In a New York Times article today, the WHO said tens of thousands of survivors are at risk from diseases spread by dirty water, mosquitoes and overcrowding in areas where sanitation and potable water are limited or nonexistent due to infrastructure damage. With no confirmed epidemics to date, officials are worried about diarrheal diseases such as cholera, typhoid and shigellosis, as well as liver diseases like hepatitis A and E -- all brought on by bacteria or virus in contaminated drinking water or food and sewage. Water shortages were already reported in Sri Lanka and the Maldives and tanker trucks were necessary to provide clean water. Water purifying tablets also were being rushed to affected areas, along with medicine to treat dehydration from diarrhea.

Wisconsin Pharmacal, a small company in Jackson, Wis., and one of the world's leading producers of iodine-based water purification tablets is donating more than 10,000 bottles of EPA-approved Potable Aqua® water purification tablets to relief organizations aiding victims affected by the Asian earthquake and tsunami disaster. It has said it will also match any tablets purchased specifically for donation to tsunami relief efforts.

The Toronto Star also reported that two area companies, Trojan Technologies Inc. and Zenon Environmental Inc., had both sought to provide water treatment equipment to the relief effort. It's too early to tell whether Trojan's ultraviolet disinfection equipment will be shipped to Asia since specialists need to determine whether damage infrastructure will allow their immediate use. The company said it will make a financial donation of such is not the case. Zenon on the other hand has mobile filtration and other water treatment systems used by every Canadian military relief effort since 1991, including providing clean water in Rwanda, Bosnia and Haiti.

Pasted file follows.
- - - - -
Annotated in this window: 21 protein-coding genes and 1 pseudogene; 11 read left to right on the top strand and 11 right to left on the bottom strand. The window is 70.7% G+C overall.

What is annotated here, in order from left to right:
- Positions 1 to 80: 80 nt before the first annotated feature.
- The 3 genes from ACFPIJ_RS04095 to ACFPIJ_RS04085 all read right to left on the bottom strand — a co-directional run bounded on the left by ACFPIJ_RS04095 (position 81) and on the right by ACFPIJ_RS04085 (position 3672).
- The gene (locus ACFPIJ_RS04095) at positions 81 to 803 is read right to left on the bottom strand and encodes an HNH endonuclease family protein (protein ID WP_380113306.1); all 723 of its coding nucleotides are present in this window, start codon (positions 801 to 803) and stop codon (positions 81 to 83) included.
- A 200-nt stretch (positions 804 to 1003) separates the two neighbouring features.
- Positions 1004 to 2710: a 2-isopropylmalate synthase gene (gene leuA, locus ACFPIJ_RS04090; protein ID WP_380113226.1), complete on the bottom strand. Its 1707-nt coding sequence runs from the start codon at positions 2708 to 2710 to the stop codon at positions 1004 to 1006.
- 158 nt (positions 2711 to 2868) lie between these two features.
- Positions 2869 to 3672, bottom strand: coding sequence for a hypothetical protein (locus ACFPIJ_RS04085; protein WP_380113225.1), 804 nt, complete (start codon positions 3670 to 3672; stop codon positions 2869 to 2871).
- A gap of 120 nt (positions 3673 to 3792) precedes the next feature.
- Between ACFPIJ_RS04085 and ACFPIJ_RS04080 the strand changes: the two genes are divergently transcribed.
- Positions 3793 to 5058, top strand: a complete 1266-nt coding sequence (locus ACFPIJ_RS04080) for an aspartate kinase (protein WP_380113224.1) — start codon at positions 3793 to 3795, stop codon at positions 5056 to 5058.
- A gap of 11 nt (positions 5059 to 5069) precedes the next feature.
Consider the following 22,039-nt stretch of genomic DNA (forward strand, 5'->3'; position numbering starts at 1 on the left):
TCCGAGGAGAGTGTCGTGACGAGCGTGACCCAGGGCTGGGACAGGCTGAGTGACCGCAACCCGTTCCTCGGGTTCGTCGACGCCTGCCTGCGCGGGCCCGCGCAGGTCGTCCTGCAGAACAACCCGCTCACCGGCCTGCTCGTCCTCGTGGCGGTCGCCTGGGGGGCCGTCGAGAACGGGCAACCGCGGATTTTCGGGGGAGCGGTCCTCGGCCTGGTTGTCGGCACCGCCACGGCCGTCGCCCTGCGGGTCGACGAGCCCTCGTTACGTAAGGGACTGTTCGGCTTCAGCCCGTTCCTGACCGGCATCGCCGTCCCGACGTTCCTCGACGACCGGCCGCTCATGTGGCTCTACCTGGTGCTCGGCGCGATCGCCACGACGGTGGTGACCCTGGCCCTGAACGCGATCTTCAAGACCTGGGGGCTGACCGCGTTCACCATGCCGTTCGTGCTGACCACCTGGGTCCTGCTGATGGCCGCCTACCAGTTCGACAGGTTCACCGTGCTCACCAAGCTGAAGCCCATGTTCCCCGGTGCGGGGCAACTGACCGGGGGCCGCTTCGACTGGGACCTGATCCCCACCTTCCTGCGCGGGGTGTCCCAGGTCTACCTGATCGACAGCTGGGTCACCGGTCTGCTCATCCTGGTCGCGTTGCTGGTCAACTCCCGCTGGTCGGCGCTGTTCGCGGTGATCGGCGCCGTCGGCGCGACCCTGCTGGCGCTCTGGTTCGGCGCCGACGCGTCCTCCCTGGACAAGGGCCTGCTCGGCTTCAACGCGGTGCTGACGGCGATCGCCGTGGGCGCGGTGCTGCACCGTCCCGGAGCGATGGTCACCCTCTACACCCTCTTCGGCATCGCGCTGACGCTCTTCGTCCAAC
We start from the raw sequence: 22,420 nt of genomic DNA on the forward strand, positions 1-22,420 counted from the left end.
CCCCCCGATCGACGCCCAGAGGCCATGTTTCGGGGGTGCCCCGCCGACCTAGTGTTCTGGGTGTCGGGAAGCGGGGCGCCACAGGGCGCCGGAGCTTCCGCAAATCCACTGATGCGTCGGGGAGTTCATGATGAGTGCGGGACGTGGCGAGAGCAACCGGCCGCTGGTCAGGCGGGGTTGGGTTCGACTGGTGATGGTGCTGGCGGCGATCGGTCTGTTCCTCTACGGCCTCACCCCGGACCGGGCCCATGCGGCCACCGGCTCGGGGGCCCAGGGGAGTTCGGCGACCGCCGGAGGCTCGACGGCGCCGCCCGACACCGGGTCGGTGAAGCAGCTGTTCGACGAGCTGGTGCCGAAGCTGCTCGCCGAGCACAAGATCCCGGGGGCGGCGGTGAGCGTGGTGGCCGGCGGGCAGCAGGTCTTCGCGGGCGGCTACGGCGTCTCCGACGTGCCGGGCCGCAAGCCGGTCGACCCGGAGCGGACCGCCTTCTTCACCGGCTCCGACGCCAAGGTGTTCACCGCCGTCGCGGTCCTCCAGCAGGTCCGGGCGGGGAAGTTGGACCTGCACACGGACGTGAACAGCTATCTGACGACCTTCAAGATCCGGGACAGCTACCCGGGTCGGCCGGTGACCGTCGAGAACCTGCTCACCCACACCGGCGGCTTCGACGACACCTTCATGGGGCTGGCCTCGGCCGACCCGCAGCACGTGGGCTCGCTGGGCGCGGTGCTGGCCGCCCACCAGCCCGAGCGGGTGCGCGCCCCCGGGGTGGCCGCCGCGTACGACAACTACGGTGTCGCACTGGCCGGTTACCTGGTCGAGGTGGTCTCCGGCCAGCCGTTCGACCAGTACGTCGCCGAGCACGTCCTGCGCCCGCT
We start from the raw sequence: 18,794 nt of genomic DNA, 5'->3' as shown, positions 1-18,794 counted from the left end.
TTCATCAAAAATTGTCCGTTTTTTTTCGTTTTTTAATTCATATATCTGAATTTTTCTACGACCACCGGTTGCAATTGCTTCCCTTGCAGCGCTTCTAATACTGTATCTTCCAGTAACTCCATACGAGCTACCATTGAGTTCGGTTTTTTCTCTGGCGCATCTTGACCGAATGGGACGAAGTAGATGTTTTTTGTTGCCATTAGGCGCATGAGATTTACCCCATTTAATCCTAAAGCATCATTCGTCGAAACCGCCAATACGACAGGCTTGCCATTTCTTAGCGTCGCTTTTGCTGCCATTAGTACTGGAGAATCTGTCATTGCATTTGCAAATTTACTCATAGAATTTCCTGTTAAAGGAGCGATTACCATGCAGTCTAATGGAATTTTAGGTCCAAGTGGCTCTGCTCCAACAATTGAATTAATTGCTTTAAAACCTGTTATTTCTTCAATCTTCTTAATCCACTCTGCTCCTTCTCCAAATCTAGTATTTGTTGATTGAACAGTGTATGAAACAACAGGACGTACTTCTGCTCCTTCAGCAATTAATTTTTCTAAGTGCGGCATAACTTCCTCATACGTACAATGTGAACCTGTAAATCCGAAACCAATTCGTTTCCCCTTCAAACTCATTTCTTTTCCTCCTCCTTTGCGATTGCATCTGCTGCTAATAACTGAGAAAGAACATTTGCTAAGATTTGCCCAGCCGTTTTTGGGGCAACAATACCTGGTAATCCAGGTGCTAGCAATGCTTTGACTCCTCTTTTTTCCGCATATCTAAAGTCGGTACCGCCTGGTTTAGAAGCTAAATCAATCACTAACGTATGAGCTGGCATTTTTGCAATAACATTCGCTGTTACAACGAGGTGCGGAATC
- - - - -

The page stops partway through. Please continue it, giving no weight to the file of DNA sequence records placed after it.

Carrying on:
Germany's Munch Re, the world's largest reinsurer, told the Financial Times it estimated tsunami-related damage at $14 billion, not even a tenth of losses in Japan's Kobe earthquake in 1995 that killed 5,000 people. The reason, he said, was less industry and minimal infrastructure in the economically poorer Indian Ocean nations. Thailand plans to spend $510 million to rebuild its prime tourist destination around Phuket and Indonesia is expected to spend $1 billion in northern Sumatra, near the epicenter of the earthquake that triggered the tsunamis. Beyond that, the biggest economic impact would be from diversion of resources to the rebuilding effort in the region.

Kintera Inc. ( provided the following list of organizations and web links as a sampling of the many nonprofits that are accepting online donations to aid those affected by the disaster in Asia:
-- Catholic Relief Services:
-- Doctors Without Borders:
-- American Red Cross-Metropolitan Atlanta Chapter:
-- U.S. Fund for UNICEF: or call 1-800-4UNICEF (86-4233)
-- World Vision:

Other Emergency Relief Organizations
If you would care to assist in the humanitarian response to the disaster through another organization, feel free to contact the following:
-- American Red Cross: or 1-800-HELP-NOW (435-7669)
-- Americares: or call AmeriCares directly at 1-800-486-HELP (4357)
-- CARE: or 1-800-422-7385
-- Oxfam: or 1-800-77-OXFAM (69326)
-- Save the Children: or 1-800-728-3843

Although it does work for improved water quality in Asia, Africa and Latin America through its programs, Water For People, a Denver-based independent organization supported by various organizations and companies in the water industry, pointed out that it is not an emergency relief organization. Instead, it pointed people to another list of organizations found at the MSNBC website: Asia's Deadly Tsunami.

You can specify to direct your donations to South Asia Earthquake/Tsunami Relief Effort, but remember that a number of other areas of the world also may continue to need assistance as resources are redirected to this region.


NOTE: This article was compiled from a variety of sources, including Business Wire and PR Newswire.